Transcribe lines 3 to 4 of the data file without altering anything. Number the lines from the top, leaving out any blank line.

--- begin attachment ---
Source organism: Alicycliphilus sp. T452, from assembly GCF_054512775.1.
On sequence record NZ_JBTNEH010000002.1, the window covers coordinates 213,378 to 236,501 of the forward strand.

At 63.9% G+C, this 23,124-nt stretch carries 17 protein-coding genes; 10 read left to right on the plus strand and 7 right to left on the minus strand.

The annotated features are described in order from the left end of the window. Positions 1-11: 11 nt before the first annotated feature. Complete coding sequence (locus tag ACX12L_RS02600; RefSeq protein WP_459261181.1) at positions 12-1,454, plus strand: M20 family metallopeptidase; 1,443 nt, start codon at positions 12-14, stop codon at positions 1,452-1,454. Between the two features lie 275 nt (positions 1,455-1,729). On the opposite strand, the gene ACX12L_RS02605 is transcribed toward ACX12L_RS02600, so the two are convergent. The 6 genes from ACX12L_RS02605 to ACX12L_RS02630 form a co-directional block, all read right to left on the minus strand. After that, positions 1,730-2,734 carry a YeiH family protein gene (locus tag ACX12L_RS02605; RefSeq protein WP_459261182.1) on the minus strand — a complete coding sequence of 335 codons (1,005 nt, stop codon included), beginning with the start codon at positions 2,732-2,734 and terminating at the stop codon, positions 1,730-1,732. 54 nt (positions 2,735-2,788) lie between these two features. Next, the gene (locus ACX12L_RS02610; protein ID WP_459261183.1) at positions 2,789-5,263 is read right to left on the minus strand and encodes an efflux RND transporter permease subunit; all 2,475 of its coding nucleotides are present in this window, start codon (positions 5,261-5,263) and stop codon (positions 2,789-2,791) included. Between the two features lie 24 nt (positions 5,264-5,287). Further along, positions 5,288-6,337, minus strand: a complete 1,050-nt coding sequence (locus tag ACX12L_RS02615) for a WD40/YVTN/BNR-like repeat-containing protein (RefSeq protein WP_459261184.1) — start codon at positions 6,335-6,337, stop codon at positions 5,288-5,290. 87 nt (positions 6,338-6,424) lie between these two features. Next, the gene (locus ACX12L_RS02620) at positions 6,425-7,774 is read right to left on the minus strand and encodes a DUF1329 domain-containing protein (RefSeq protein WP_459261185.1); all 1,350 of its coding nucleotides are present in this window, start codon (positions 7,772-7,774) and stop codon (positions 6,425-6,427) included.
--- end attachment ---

At 63.9% G+C, this 23,124-nt stretch carries 17 protein-coding genes; 10 read left to right on the plus strand and 7 right to left on the minus strand.

The annotated features are described in order from the left end of the window. Positions 1-11: 11 nt before the first annotated feature. Complete coding sequence (locus tag ACX12L_RS02600; RefSeq protein WP_459261181.1) at positions 12-1,454, plus strand: M20 family metallopeptidase; 1,443 nt, start codon at positions 12-14, stop codon at positions 1,452-1,454. Between the two features lie 275 nt (positions 1,455-1,729). On the opposite strand, the gene ACX12L_RS02605 is transcribed toward ACX12L_RS02600, so the two are convergent. The 6 genes from ACX12L_RS02605 to ACX12L_RS02630 form a co-directional block, all read right to left on the minus strand. After that, positions 1,730-2,734 carry a YeiH family protein gene (locus tag ACX12L_RS02605; RefSeq protein WP_459261182.1) on the minus strand — a complete coding sequence of 335 codons (1,005 nt, stop codon included), beginning with the start codon at positions 2,732-2,734 and terminating at the stop codon, positions 1,730-1,732. 54 nt (positions 2,735-2,788) lie between these two features. Next, the gene (locus ACX12L_RS02610; protein ID WP_459261183.1) at positions 2,789-5,263 is read right to left on the minus strand and encodes an efflux RND transporter permease subunit; all 2,475 of its coding nucleotides are present in this window, start codon (positions 5,261-5,263) and stop codon (positions 2,789-2,791) included. Between the two features lie 24 nt (positions 5,264-5,287). Further along, positions 5,288-6,337, minus strand: a complete 1,050-nt coding sequence (locus tag ACX12L_RS02615) for a WD40/YVTN/BNR-like repeat-containing protein (RefSeq protein WP_459261184.1) — start codon at positions 6,335-6,337, stop codon at positions 5,288-5,290. 87 nt (positions 6,338-6,424) lie between these two features. Next, the gene (locus ACX12L_RS02620) at positions 6,425-7,774 is read right to left on the minus strand and encodes a DUF1329 domain-containing protein (RefSeq protein WP_459261185.1); all 1,350 of its coding nucleotides are present in this window, start codon (positions 7,772-7,774) and stop codon (positions 6,425-6,427) included.